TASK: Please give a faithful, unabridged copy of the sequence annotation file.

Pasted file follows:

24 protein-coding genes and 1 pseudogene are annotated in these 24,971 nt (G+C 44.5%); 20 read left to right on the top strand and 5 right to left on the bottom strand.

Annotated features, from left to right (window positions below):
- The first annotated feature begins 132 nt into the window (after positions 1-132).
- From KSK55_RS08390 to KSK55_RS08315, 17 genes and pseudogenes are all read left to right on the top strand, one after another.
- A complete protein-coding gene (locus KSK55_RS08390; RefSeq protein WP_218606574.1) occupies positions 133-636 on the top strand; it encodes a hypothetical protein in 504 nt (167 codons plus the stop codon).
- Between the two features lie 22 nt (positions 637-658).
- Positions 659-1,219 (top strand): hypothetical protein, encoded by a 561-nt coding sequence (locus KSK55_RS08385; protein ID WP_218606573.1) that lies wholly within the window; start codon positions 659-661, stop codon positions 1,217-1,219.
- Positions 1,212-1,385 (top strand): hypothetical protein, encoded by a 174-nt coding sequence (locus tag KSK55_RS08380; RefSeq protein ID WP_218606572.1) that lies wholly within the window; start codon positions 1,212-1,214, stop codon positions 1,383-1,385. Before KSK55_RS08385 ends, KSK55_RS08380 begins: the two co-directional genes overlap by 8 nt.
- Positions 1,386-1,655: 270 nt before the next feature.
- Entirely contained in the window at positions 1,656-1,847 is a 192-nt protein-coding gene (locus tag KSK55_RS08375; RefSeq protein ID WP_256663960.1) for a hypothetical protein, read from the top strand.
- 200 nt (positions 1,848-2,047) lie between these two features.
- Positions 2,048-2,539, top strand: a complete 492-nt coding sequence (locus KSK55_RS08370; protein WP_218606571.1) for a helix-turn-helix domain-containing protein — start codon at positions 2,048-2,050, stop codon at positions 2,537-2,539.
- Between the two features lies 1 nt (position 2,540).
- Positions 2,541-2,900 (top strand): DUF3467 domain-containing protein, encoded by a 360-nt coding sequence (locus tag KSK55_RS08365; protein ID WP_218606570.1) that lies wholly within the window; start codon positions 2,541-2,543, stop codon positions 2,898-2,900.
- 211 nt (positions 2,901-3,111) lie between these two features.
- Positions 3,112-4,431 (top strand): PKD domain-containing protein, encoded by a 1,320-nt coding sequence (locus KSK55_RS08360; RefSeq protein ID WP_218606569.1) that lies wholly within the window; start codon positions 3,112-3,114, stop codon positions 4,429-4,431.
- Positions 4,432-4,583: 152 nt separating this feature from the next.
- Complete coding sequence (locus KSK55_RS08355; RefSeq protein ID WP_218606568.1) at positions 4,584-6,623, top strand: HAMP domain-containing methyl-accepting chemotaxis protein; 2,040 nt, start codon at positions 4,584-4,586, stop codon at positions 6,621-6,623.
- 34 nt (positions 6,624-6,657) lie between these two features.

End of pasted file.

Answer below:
24 protein-coding genes and 1 pseudogene are annotated in these 24,971 nt (G+C 44.5%); 20 read left to right on the top strand and 5 right to left on the bottom strand.

Annotated features, from left to right (window positions below):
- The first annotated feature begins 132 nt into the window (after positions 1-132).
- From KSK55_RS08390 to KSK55_RS08315, 17 genes and pseudogenes are all read left to right on the top strand, one after another.
- A complete protein-coding gene (locus KSK55_RS08390; RefSeq protein WP_218606574.1) occupies positions 133-636 on the top strand; it encodes a hypothetical protein in 504 nt (167 codons plus the stop codon).
- Between the two features lie 22 nt (positions 637-658).
- Positions 659-1,219 (top strand): hypothetical protein, encoded by a 561-nt coding sequence (locus KSK55_RS08385; protein ID WP_218606573.1) that lies wholly within the window; start codon positions 659-661, stop codon positions 1,217-1,219.
- Positions 1,212-1,385 (top strand): hypothetical protein, encoded by a 174-nt coding sequence (locus tag KSK55_RS08380; RefSeq protein ID WP_218606572.1) that lies wholly within the window; start codon positions 1,212-1,214, stop codon positions 1,383-1,385. Before KSK55_RS08385 ends, KSK55_RS08380 begins: the two co-directional genes overlap by 8 nt.
- Positions 1,386-1,655: 270 nt before the next feature.
- Entirely contained in the window at positions 1,656-1,847 is a 192-nt protein-coding gene (locus tag KSK55_RS08375; RefSeq protein ID WP_256663960.1) for a hypothetical protein, read from the top strand.
- 200 nt (positions 1,848-2,047) lie between these two features.
- Positions 2,048-2,539, top strand: a complete 492-nt coding sequence (locus KSK55_RS08370; protein WP_218606571.1) for a helix-turn-helix domain-containing protein — start codon at positions 2,048-2,050, stop codon at positions 2,537-2,539.
- Between the two features lies 1 nt (position 2,540).
- Positions 2,541-2,900 (top strand): DUF3467 domain-containing protein, encoded by a 360-nt coding sequence (locus tag KSK55_RS08365; protein ID WP_218606570.1) that lies wholly within the window; start codon positions 2,541-2,543, stop codon positions 2,898-2,900.
- 211 nt (positions 2,901-3,111) lie between these two features.
- Positions 3,112-4,431 (top strand): PKD domain-containing protein, encoded by a 1,320-nt coding sequence (locus KSK55_RS08360; RefSeq protein ID WP_218606569.1) that lies wholly within the window; start codon positions 3,112-3,114, stop codon positions 4,429-4,431.
- Positions 4,432-4,583: 152 nt separating this feature from the next.
- Complete coding sequence (locus KSK55_RS08355; RefSeq protein ID WP_218606568.1) at positions 4,584-6,623, top strand: HAMP domain-containing methyl-accepting chemotaxis protein; 2,040 nt, start codon at positions 4,584-4,586, stop codon at positions 6,621-6,623.
- 34 nt (positions 6,624-6,657) lie between these two features.